I saw an article, “5 Conversations Women Should Stop Having,” by HuffPo and got excited to get my feminist morning-read on, but….what was I thinking this is HuffPo. Of course it’s just “5 Conversations People Should Stop Having” …if they want to stop being boringgggzzzz.  Everybody talks about being stressed out, “traumatized” by their parents, annoying people, where to eat dinner, and clothes. This article is not news.

Good on HP for not resorting to all-out disgusting stereotypes, but if this was supposed to be an appeal to female readers it was weak. Actually, no. Shame on HP for implying that these conversations are only problems, only annoying, when they are had by women.

These are the 5 Conversations Women Should Stop Having, Really:

1. I am not a feminist, because… You’re actually some kind of feminish. Fine. We get it. There are so many different ways to be a feminist, and so many disagreements about those ways.  Some of us take CGS classes. Some of us raise boys up to be good men someday. Some of us burn things. Some of us just try to go about our day without ruining anyone else’s. But unless you truly believe that women don’t deserve equal rights with men…you’re a feminist. Pretty much.

I’m not going to argue with you; you can self-identify however you want, but you’re wasting precious breath that we could be spending on “the advocacy of women’s rights on the grounds of political, social, and economic equality to men.” That’s all feminism is to me.

bra-burning-is-a-lie

2. Your body is amazing/beautiful/perfect but my body is sad/horrible/flawed. Actually, I do think there can be value in comparing our bodies and our feelings about them so that we can learn and grow. But I’m sick of impossible compliments, sick of the whiplash of first trying to process the nice thing you said about me and then the gloomy thing you said about yourself.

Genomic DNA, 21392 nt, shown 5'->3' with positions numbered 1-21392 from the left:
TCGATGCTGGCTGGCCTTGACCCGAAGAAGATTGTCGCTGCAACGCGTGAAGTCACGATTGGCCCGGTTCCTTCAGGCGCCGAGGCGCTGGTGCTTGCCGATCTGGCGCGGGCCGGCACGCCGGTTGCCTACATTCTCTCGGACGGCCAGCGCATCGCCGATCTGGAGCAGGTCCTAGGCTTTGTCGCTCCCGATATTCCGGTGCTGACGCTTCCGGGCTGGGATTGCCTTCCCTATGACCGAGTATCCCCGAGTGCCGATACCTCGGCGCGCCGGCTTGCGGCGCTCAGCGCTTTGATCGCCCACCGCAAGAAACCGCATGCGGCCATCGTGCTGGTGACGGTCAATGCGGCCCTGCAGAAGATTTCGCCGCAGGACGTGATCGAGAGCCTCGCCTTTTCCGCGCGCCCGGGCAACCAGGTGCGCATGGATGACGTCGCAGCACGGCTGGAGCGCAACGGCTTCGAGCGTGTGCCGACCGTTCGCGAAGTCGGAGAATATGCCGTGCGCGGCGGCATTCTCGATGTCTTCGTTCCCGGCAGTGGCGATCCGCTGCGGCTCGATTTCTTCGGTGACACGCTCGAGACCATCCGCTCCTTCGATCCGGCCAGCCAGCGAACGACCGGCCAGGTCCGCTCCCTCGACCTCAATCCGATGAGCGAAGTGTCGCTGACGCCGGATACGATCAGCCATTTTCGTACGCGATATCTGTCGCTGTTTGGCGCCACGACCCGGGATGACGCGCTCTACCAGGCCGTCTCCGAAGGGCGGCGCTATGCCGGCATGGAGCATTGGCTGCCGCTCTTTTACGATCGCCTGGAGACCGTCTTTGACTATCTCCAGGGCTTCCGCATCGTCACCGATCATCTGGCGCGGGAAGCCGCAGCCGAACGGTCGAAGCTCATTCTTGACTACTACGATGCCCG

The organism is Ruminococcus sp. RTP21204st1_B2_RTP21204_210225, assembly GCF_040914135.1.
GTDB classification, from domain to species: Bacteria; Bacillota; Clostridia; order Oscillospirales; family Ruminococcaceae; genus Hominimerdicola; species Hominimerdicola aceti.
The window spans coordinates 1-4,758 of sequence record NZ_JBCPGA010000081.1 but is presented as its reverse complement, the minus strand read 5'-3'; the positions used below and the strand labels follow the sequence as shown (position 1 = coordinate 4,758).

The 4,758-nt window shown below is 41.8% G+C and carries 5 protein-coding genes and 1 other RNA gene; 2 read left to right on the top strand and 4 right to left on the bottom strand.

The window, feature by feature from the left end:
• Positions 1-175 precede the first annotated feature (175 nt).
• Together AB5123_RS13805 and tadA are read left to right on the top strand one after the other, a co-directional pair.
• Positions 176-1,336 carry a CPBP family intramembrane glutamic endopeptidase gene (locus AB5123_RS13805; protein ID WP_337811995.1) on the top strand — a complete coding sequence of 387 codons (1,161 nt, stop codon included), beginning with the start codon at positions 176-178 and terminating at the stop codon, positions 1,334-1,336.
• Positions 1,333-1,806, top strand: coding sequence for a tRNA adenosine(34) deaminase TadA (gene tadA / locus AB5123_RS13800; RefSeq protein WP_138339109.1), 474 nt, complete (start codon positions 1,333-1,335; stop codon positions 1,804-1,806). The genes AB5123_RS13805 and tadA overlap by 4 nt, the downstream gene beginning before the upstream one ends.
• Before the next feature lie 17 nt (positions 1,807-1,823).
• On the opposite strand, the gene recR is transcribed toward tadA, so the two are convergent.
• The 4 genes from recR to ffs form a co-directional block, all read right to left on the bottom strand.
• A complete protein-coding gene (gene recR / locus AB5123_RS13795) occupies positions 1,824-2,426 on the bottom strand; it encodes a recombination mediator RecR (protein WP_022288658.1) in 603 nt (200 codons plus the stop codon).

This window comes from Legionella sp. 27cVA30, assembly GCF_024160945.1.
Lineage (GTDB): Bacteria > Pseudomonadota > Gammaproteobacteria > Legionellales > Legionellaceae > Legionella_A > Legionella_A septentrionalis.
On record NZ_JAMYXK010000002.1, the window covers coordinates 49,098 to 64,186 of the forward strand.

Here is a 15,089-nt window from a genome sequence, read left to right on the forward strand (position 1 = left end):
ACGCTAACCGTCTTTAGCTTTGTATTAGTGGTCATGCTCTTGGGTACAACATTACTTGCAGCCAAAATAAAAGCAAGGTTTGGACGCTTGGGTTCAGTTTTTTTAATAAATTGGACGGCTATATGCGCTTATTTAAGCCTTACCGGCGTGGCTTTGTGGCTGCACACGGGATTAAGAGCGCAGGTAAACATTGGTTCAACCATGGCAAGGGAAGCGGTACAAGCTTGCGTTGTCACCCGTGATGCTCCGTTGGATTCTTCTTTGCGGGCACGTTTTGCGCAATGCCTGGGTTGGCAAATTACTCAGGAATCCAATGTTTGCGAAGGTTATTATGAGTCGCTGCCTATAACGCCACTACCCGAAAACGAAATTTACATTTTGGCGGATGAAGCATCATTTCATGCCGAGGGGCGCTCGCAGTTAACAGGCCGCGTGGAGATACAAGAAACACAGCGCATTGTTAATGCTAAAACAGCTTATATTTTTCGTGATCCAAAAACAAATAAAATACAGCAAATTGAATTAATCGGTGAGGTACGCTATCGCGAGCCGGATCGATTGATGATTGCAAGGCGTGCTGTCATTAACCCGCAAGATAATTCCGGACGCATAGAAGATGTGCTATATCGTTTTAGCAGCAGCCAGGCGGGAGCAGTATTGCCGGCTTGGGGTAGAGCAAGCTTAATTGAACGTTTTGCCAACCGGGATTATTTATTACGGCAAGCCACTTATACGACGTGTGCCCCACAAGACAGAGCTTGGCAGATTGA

HOWEVER. I am trying to teach myself to hear the little plea in such statements: “Please see that you are privileged and acknowledge your advantages over me because you are socially recognized as attractive.” Because I know I’m a minx with glorious hair (er, actually, that I don’t face discrimination for my weight, physical health status, and race), I think I hear this plea and I try to answer it when I can.

Sometimes, though, it isn’t so obvious that I might have a particular privilege and it really just comes across as another beautiful lady telling me I’m more beautiful-er than she. Um?? Girl you’re amazing. I guess I’m just supposed to say, “Stop it, no you are.”

Here’s the conversation I’d rather have: “I’m dissatisfied with _____ part of my body and I’m reaching out to you as another woman to help me contend with that. Maybe I just need you to boost me up, or maybe I need you to agree with me that you are fortunate to not have this problem and that it’s ok for me to feel disadvantaged sometimes.”  And I’d also like to make time for this super special conversation, “I am proud of _______ part of my body and I’m reaching out to you as another woman to help me celebrate that.”

shut-up-prettier

3. “She needs to stop wearing the Hijab.” One woman will say, the Hijab is a symbol of oppression, and muslim women (in America) should not wear it. Another woman will say, it is her choice, her freedom of religious expression: “Don’t bother her.” The two will argue, neither side will concede.